Hubble Probes the Distant Past Via Gravitational Lens

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Gravitational lens

This Hubble Wide Field Camera 3 image demonstrates the immense effects of gravity; more specifically, it shows the effects of gravitational lensing caused by a galaxy cluster called SDSS J1152+3313.

Gravitational lenses -- such as this galaxy cluster -- possess immense masses that warp their surroundings and bend the light from faraway objects into rings, arcs, streaks, blurs and other odd shapes. This lens is bending the light from a more distant galaxy into a grand arc, which is blue because of the energetic star formation activity in the galaxy. The lens, however, is not only warping the appearance of the distant galaxy -- it is also amplifying its light, making it appear much brighter than it would be without the lens. Combined with the high image quality obtainable with Hubble, this gives valuable clues into how stars formed in the early universe.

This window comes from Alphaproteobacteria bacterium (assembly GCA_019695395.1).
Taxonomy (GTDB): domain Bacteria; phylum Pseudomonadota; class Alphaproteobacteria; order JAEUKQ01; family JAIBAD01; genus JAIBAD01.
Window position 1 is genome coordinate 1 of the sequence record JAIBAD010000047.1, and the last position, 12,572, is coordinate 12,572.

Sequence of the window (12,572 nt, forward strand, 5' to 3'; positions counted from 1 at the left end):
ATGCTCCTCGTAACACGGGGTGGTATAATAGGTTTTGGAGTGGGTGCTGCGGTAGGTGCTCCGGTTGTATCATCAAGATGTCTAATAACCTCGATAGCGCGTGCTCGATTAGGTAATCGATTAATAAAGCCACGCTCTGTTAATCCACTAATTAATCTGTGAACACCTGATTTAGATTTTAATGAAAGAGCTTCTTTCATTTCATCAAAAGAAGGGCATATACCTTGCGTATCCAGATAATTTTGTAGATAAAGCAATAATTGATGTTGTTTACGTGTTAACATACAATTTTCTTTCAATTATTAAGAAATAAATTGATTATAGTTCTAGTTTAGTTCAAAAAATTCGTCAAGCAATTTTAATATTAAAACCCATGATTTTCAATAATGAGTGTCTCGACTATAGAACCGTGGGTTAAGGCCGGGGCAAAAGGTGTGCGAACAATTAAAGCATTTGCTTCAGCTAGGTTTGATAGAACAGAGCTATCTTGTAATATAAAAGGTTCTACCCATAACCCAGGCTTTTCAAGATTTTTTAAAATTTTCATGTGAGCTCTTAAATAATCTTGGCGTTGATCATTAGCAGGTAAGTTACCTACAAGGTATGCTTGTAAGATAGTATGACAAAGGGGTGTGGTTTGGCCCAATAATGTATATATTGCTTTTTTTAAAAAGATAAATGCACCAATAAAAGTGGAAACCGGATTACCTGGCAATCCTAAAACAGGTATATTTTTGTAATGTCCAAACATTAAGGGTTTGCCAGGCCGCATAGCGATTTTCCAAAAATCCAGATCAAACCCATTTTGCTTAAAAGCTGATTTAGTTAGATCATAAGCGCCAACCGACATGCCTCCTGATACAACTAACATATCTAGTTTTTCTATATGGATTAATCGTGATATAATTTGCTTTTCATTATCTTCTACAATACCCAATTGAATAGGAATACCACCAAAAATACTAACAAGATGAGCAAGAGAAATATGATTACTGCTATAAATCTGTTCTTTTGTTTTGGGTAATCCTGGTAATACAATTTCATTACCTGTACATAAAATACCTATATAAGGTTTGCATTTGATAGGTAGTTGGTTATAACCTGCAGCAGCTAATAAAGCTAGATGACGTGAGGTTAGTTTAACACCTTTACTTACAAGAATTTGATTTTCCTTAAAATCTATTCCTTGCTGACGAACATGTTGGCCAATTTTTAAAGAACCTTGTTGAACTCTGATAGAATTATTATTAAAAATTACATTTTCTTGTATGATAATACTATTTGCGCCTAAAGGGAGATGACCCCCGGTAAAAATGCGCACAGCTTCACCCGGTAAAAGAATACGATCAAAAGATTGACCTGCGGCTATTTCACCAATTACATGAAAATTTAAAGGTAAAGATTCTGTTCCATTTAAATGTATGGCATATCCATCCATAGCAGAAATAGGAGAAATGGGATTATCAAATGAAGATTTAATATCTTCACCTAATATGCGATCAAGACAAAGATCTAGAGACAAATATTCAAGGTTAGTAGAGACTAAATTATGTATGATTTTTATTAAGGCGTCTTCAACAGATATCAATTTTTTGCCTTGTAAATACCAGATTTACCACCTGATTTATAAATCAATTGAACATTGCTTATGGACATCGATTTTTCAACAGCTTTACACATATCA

Star formation is a key process in astronomy. Everything that emits light is somehow connected to stars, so understanding how stars form is key to understanding countless objects lying across the cosmos. Astronomers can probe these early star-forming regions to learn about the sizes, luminosities, formation rates and generations of different types of stars.

Image Credit: ESA/Hubble & NASA; acknowledgment: Judy Schmidt (Geckzilla)
Text Credit: ESA

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